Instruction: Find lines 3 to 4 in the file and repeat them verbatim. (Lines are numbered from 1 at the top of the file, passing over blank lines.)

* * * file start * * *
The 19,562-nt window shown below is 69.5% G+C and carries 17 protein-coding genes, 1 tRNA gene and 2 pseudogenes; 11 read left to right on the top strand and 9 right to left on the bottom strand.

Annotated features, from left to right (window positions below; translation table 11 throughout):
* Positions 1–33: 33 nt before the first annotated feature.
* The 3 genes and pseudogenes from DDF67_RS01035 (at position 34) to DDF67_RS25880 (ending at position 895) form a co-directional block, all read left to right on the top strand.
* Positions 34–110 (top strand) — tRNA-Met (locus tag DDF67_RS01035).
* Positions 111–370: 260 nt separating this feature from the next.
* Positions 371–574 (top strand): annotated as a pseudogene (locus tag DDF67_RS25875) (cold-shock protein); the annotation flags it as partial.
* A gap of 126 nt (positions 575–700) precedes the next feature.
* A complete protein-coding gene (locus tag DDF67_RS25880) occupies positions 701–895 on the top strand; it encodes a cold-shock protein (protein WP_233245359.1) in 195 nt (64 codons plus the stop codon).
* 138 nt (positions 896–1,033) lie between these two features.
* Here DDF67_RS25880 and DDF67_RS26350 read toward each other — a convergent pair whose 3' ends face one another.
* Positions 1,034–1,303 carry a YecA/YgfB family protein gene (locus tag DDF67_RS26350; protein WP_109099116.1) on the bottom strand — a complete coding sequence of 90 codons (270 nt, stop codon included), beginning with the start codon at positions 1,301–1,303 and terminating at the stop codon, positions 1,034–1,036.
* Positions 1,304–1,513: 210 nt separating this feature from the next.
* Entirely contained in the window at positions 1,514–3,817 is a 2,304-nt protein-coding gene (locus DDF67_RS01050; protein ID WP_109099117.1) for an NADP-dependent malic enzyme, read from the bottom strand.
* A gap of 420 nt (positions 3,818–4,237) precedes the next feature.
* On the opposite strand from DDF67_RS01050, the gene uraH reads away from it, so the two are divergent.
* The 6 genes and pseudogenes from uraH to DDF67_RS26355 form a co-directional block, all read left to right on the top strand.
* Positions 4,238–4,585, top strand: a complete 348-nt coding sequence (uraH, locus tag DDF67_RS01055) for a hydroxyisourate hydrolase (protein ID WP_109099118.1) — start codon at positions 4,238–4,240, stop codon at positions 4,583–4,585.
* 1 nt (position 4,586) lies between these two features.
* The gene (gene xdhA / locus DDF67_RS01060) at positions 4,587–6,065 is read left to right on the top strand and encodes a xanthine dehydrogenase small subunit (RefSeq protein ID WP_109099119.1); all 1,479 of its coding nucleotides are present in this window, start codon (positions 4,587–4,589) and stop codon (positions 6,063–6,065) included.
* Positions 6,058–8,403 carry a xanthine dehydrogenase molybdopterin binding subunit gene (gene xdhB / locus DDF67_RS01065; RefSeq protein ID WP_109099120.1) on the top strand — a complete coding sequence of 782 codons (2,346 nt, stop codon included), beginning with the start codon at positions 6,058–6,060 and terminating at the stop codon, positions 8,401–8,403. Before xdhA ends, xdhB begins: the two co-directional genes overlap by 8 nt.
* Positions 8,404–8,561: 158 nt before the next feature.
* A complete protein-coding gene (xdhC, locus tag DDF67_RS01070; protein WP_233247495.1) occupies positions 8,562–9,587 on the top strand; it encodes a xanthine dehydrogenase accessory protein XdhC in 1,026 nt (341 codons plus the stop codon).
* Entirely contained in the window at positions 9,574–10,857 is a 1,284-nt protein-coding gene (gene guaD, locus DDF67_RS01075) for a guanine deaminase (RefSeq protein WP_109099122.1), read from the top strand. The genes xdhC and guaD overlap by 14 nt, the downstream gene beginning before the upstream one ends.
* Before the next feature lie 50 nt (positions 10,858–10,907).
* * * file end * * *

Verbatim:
* Positions 1–33: 33 nt before the first annotated feature.
* The 3 genes and pseudogenes from DDF67_RS01035 (at position 34) to DDF67_RS25880 (ending at position 895) form a co-directional block, all read left to right on the top strand.